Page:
Researchers last week warned they uncovered Heartbleed, a bug that targets the OpenSSL software commonly used to keep data secure, potentially allowing hackers to steal massive troves of information without leaving a trace.
Security experts initially told companies to focus on securing vulnerable websites, but have since warned about threats to technology used in data centers and on mobile devices running Google's Android software and Apple's iOS software.
Scott Totzke, BlackBerry senior vice-president, told Reuters on Sunday that while the bulk of BlackBerry products do not use the vulnerable software, the company does need to update two widely used products: Secure Work Space corporate email and BBM messaging program for Android and iOS.
He said they are vulnerable to attacks by hackers if they gain access to those apps through either WiFi connections or carrier networks.
Still, he said, The level of risk here is extremely small because BlackBerry's security technology would make it difficult for a hacker to succeed in gaining data through an attack.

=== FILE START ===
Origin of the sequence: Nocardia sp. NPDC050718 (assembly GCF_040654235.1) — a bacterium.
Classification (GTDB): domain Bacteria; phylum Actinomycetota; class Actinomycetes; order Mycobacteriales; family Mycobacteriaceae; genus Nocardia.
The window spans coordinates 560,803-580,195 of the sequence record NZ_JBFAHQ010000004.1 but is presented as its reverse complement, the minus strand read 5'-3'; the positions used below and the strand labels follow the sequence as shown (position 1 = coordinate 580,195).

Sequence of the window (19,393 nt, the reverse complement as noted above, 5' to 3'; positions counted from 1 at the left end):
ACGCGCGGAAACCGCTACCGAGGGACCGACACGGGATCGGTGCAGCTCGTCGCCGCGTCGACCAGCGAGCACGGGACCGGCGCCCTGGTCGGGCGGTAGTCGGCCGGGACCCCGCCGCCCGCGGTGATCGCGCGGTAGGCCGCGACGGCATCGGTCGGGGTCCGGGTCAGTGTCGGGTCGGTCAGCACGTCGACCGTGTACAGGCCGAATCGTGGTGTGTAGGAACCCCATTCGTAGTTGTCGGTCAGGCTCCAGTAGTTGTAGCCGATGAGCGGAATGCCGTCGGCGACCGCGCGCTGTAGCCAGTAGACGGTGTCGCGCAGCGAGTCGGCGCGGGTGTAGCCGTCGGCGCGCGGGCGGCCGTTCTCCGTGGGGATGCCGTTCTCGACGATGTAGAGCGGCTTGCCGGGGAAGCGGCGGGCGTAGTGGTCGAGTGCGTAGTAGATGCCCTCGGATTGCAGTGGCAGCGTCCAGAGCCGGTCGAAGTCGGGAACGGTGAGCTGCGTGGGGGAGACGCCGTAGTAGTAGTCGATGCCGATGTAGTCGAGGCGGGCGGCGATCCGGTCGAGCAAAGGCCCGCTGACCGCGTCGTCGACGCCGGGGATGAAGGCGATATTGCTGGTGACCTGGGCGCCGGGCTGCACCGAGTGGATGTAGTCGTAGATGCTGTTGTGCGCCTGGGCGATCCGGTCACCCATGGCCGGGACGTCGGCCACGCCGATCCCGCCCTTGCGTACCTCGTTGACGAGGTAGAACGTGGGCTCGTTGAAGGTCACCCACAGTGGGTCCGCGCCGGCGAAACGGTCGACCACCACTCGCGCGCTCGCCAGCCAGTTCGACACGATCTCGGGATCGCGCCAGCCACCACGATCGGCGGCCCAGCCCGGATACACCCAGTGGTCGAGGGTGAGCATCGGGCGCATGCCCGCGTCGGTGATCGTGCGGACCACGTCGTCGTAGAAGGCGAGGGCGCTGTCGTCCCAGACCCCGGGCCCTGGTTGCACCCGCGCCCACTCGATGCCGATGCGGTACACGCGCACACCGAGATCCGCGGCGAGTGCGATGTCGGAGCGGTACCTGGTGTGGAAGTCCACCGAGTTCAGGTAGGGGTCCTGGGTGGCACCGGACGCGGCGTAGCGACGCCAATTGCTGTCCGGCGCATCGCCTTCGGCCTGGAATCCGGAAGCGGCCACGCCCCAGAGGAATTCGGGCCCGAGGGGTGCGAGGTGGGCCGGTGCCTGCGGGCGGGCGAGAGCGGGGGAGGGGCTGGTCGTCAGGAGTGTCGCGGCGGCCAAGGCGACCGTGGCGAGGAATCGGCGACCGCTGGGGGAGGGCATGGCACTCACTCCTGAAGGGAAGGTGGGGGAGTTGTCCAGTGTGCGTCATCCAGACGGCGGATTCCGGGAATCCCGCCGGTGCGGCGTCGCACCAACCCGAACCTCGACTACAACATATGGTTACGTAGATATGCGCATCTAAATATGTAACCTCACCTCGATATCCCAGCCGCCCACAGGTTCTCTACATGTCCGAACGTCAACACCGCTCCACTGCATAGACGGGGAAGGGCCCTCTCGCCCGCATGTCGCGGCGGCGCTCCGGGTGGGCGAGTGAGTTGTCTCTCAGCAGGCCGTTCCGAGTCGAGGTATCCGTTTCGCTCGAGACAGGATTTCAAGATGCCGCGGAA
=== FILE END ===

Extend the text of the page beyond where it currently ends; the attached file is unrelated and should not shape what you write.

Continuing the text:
It's a very complex attack that has to be timed in a very small window, he said, adding that it was safe to continue using those apps before an update is issued.
Technology firms and the US government are taking the threat extremely seriously. Federal officials warned banks and other businesses on Friday to be on alert for hackers seeking to steal data exposed by the Heartbleed bug.
Companies including Cisco Systems, Hewlett-Packard, International Business Machines, Intel, Juniper Networks, Oracle Red Hat have warned customers they may be at risk. Some updates are out, while others, like BlackBerry, are rushing to get them ready.